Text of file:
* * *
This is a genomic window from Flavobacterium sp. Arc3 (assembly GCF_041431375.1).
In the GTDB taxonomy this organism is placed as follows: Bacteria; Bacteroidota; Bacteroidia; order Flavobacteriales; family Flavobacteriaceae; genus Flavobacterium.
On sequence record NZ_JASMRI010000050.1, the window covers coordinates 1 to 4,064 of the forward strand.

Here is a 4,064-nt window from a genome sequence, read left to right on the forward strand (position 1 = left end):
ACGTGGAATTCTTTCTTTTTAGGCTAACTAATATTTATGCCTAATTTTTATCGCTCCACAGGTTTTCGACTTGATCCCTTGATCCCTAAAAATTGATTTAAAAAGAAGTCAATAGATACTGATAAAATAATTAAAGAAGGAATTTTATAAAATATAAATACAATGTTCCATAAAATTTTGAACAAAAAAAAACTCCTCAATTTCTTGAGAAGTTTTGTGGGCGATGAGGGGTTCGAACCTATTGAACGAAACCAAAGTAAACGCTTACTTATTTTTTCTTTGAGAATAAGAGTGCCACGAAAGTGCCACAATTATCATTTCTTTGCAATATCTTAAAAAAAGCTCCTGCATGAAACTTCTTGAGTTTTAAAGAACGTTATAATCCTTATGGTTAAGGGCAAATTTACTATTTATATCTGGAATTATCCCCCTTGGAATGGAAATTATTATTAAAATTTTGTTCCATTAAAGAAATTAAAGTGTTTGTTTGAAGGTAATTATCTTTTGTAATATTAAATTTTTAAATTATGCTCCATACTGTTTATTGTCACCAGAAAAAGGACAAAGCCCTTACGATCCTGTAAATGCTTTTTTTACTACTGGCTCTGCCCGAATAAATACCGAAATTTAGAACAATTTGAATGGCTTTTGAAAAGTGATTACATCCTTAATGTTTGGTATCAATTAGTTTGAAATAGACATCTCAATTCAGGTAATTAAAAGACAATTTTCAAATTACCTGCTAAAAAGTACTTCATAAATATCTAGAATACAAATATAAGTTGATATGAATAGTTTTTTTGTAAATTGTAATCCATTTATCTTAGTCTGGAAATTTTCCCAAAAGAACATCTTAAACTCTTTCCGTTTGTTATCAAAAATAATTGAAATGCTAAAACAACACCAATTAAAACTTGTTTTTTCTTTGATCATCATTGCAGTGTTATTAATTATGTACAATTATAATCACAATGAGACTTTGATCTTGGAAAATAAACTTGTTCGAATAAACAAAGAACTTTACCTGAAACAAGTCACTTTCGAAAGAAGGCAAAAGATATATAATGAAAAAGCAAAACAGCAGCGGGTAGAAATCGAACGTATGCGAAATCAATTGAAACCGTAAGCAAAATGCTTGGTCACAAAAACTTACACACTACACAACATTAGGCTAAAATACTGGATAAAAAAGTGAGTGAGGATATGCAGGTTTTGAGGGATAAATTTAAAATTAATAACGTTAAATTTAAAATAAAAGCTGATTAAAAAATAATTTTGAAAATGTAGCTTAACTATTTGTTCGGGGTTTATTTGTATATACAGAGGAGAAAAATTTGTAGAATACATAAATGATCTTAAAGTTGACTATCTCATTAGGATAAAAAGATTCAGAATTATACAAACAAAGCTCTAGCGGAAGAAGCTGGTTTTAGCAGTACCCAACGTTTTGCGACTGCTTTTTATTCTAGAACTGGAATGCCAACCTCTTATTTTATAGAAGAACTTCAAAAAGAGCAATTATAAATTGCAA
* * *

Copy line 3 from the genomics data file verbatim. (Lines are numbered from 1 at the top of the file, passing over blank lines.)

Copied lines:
On sequence record NZ_JASMRI010000050.1, the window covers coordinates 1 to 4,064 of the forward strand.